Ontario NDP’s pledge to change provincial auto insurance coverage is a recipe for disaster: lawyer

Goldberg says candidates should focus on improving the current dispute resolution system

Ontario NDP’s pledge to change provincial auto insurance coverage is a recipe for disaster: lawyer
Joshua Goldberg is principal at Joshua Goldberg Law

The Ontario New Democratic Party has pledged to reform provincial auto insurance and might adopt a public no-fault system, which personal injury lawyer Joshua Goldberg says is a recipe for disaster.

According to the Ontario NDP platform, if the party is elected on June 2, it will establish a commission to investigate and recommend a new insurance system. NDP leader Andrea Horvath has expressed interest in the no-fault systems in Manitoba, Saskatchewan, British Columbia, and Quebec’s public/private hybrid system.

“Moving to a government-controlled no-fault insurance system, similar to what is used in Manitoba and B.C, is a horrible, horrible idea,” says Goldberg, “Sure, the current insurance regime in Ontario has shortcomings, but it is still far superior to the complete no-fault system in place in other parts of Canada.”

Goldberg says that Horvath’s comments worry him referencing statements by the Insurance Bureau of Canada (IBC), which states that the NDP’s proposal would place an enormous burden on taxpayers with billions of dollars in new costs.

“Not only do I and other personal injury lawyers think a move to a complete no-fault system would be a bad idea, insurance companies also oppose it,” he says.

Ontario has a partial no-fault system, where those injured in accidents have some treatment options available to them under their policies. If that is not enough, Goldberg says they can sue for damages to cover long-term pain and suffering and negotiate settlements.

Through the tort system, Goldberg says personal injury lawyers have a way of assisting and only getting paid if they reach a settlement which allows for greater access to justice because many people cannot afford to pay a lawyer upfront. However, if there’s nothing to assist, people will have their rights trampled on.

Asides from a few exceptions, Goldberg says B.C. drivers are generally not allowed to sue for pain and suffering. S.115 of B.C.’s Insurance (Vehicle) Act states that no action or proceeding may be commenced or maintained regarding bodily injury caused by a vehicle arising out of an accident and that a person has no right to commence such action.

“If Ontario moves to a government-run no-fault insurance where lawsuits for damages are not allowed, we will have a system that doesn’t really look after the injured,” says Goldberg. “People suffering long-term pain will have to deal with government bureaucrats who couldn’t care less.”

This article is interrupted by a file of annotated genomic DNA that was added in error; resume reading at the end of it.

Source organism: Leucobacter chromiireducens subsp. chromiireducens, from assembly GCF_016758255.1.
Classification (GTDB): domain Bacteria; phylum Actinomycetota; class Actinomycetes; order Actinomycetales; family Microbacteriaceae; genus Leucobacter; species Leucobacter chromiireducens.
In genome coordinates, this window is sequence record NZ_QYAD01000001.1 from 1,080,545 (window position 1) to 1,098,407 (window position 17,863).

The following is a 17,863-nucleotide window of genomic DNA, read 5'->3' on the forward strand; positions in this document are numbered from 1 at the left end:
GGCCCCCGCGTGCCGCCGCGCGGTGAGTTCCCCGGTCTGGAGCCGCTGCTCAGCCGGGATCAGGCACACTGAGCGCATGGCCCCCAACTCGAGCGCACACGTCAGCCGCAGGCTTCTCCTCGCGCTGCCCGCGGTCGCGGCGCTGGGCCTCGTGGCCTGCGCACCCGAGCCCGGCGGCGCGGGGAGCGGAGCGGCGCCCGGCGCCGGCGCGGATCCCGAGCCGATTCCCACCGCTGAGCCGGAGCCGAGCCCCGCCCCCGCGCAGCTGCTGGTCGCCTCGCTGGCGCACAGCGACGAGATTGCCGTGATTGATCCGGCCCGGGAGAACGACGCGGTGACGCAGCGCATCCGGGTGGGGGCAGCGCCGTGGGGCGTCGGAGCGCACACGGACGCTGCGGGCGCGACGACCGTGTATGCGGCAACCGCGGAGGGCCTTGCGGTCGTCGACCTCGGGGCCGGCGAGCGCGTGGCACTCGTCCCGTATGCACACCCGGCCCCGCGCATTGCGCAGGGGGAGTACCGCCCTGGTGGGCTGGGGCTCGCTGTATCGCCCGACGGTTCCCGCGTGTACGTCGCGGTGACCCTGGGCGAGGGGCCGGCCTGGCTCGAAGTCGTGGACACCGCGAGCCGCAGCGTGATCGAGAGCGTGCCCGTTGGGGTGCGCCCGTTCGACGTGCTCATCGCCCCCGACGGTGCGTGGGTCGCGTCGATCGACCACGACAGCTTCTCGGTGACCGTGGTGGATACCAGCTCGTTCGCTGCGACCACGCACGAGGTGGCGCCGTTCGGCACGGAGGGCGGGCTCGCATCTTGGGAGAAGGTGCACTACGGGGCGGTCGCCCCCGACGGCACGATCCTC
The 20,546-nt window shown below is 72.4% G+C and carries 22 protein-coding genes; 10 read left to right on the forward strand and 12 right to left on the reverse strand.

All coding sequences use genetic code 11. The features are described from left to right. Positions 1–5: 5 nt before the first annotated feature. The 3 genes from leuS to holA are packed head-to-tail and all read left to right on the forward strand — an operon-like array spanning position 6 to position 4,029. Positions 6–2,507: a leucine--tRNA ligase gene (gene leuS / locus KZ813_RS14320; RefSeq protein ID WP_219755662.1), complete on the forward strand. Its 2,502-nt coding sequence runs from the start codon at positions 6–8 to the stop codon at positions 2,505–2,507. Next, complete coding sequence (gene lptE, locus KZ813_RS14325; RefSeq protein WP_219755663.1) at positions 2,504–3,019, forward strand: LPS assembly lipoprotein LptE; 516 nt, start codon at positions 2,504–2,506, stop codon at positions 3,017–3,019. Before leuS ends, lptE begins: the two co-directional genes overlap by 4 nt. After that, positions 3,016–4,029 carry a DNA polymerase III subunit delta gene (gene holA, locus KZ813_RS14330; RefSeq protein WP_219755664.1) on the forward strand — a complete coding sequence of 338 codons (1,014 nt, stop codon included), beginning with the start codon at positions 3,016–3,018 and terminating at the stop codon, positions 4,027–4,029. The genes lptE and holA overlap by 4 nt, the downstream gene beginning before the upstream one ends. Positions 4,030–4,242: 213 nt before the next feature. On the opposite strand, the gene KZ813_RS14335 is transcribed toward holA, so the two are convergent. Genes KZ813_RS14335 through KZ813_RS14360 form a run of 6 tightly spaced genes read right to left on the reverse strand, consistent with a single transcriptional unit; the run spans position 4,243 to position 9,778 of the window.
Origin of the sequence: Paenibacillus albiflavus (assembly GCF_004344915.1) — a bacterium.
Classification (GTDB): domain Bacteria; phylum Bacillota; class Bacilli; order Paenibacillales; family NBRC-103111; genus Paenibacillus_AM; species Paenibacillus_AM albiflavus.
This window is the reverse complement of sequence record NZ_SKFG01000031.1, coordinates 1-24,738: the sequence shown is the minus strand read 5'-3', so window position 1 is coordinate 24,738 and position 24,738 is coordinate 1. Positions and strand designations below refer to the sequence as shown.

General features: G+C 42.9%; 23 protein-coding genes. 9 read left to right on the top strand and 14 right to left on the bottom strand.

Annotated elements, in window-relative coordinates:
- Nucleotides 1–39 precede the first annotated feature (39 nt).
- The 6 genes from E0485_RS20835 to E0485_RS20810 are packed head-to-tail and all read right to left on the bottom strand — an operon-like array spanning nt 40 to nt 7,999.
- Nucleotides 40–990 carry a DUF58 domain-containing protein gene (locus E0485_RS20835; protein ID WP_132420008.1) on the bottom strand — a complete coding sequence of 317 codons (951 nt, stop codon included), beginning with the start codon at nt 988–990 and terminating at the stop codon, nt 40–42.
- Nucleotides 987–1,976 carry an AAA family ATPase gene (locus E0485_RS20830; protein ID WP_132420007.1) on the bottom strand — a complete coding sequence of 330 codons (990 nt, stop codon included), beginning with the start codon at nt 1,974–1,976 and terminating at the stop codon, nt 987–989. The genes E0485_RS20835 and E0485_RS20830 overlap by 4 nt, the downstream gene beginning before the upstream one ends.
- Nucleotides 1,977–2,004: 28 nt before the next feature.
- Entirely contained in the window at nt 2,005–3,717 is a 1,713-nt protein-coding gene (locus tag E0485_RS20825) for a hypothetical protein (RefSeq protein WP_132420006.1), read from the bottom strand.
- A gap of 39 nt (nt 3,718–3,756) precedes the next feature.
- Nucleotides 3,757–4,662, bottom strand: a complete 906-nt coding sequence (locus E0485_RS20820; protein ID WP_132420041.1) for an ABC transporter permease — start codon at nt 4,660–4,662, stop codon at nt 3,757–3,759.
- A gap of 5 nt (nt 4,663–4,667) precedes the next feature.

Goldberg says that political candidates should focus on improving the current dispute resolution system for accident benefit.

A few years ago, Ontario used a dispute resolution system like an Administrative Tribunal and Goldberg says Ontarians went to the Tribunal or started a lawsuit when they disagreed with the insurance company. However, the government changed the system to a new dispute resolution system that is completely overwhelmed and hugely backlogged.

“The backlog is very slow, and unfortunately, you can’t sue anymore; you only have the option of going to this tribunal.”

When the government created the new dispute resolution system, Goldberg says the idea was to handle disputes within 60 days. However, the current wait time for a case conference is astronomical.

“When you’re taking away certain things like that, you’re never going to be able to get it back by giving more of something else,” he says.

Ontario’s current system only provides limited treatments, with a $65,000 entitlement as a treatment unless catastrophic, and Goldberg says Ontario’s catastrophic benefits were previously $2 million for medical rehab for the for-no-fault benefits but dropped to $1 million.

Unless they have additional optional benefits, Ontarians only get $1 million in lifelong treatment if involved in a catastrophic accident, and Goldberg says the average person does not pay for optional benefits.

‘Imagine you’ve lost the ability to walk; a million dollars will not be enough even to get started. Two million was still not enough, but it at least provided a better base for people genuinely in need of good care. The government has said they would make it mandatory to have 2 million again, but they never changed it.”

Goldberg says the C.D. Howe Institute also recommends that Ontario avoid government-run systems like those in Manitoba and Saskatchewan due to the risk that, at some point, governments will interfere through their agencies to pursue political goals that distort the value of insurance products.

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